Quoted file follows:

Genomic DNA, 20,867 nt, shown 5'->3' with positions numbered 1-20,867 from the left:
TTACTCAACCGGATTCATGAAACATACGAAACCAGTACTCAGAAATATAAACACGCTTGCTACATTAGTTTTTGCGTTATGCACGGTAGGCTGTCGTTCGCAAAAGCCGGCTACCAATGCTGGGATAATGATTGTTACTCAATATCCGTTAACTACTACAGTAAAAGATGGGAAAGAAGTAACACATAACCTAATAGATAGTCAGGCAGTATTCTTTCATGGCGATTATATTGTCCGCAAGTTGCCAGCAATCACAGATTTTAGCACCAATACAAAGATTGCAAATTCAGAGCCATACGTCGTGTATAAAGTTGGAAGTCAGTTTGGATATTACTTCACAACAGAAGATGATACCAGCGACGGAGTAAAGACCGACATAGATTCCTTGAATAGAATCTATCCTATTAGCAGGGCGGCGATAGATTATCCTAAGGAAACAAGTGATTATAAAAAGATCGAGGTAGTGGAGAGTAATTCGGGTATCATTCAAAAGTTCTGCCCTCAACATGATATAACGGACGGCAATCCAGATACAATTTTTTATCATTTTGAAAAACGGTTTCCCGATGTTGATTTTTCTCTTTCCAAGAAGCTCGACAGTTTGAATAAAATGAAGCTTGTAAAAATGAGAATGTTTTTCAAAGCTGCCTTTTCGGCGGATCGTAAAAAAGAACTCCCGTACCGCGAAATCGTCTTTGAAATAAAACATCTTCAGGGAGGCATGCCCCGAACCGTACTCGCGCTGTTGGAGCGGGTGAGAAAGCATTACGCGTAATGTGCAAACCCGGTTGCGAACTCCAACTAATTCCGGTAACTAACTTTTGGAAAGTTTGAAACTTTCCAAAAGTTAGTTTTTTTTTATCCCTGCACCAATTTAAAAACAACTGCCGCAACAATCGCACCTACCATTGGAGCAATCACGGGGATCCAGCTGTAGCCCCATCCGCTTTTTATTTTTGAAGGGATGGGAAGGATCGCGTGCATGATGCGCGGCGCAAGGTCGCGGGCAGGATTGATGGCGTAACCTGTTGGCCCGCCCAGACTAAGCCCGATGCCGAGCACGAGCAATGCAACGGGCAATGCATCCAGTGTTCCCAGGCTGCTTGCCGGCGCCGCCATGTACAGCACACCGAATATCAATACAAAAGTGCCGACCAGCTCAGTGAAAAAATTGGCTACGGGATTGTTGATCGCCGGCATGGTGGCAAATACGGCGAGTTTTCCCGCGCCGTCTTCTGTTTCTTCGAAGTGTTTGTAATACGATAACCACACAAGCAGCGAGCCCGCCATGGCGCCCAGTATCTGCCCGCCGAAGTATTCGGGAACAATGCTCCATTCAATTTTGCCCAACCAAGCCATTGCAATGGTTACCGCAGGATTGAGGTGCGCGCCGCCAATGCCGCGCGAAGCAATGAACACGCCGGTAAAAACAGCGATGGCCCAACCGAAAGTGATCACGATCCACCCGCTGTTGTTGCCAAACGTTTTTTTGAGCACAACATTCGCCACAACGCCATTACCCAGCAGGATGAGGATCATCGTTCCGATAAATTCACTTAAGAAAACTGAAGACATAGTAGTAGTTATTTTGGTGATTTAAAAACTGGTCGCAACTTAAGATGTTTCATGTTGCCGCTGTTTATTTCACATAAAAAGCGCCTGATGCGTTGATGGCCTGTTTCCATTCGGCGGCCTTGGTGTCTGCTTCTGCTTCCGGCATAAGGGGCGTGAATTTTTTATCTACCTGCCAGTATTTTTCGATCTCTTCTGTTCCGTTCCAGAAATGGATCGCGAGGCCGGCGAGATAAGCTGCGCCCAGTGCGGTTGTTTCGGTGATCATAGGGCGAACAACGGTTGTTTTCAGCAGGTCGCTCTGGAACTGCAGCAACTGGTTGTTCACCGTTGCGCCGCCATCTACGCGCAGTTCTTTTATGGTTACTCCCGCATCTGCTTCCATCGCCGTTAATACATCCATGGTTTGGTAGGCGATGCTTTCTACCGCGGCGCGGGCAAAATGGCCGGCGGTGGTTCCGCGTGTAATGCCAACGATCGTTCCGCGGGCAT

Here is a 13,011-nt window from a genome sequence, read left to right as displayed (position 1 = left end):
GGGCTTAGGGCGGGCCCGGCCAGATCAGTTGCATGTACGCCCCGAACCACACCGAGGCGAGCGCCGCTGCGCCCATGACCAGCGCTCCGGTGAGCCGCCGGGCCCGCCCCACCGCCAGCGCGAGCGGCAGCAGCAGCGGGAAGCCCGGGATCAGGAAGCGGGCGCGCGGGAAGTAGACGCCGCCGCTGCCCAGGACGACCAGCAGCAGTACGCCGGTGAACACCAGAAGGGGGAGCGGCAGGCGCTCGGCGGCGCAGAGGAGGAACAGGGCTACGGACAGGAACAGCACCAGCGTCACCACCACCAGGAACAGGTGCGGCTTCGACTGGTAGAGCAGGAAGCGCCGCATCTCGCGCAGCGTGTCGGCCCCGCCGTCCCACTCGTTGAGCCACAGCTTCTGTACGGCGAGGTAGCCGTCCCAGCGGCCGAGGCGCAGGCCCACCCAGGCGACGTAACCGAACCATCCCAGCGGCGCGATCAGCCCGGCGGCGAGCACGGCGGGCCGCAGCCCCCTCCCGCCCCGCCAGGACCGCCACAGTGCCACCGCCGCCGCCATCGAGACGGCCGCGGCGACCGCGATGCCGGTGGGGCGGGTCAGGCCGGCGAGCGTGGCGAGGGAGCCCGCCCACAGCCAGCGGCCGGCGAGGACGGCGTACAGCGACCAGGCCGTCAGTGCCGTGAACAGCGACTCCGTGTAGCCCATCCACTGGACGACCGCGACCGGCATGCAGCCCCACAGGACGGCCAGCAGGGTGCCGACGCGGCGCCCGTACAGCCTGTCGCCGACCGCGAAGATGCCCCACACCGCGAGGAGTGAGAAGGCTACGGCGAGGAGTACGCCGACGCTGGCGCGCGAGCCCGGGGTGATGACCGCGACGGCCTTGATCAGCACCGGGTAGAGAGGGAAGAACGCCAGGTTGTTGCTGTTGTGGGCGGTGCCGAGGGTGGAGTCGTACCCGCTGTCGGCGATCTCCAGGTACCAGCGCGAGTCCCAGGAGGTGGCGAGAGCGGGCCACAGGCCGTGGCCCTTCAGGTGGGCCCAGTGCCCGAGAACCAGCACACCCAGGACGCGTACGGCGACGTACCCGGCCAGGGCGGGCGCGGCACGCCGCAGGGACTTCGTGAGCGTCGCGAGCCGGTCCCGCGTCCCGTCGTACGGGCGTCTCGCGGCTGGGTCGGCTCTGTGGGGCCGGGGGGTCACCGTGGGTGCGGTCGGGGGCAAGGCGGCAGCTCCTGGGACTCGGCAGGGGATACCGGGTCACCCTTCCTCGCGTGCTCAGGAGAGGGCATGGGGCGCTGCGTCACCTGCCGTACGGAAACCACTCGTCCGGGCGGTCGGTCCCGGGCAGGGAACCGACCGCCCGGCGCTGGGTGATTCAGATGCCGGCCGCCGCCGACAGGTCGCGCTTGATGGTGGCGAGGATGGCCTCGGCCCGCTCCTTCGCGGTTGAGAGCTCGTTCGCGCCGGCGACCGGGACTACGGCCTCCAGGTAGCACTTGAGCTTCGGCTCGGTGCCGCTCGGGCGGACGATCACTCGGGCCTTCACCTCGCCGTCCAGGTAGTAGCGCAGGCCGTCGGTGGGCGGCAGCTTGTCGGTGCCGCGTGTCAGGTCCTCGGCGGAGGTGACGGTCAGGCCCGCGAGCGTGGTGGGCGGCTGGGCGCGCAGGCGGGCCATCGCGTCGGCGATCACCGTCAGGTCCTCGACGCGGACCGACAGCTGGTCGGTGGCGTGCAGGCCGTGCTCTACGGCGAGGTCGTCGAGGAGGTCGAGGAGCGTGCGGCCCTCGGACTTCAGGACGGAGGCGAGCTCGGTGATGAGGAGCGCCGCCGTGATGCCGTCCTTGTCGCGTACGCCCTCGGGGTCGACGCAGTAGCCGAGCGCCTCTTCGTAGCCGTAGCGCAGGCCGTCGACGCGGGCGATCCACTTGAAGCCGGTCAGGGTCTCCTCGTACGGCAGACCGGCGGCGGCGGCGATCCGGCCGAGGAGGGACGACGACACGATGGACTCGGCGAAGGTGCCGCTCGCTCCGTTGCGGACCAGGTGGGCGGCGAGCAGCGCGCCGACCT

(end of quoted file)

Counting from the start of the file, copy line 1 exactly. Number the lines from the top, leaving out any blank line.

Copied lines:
Genomic DNA, 20,867 nt, shown 5'->3' with positions numbered 1-20,867 from the left: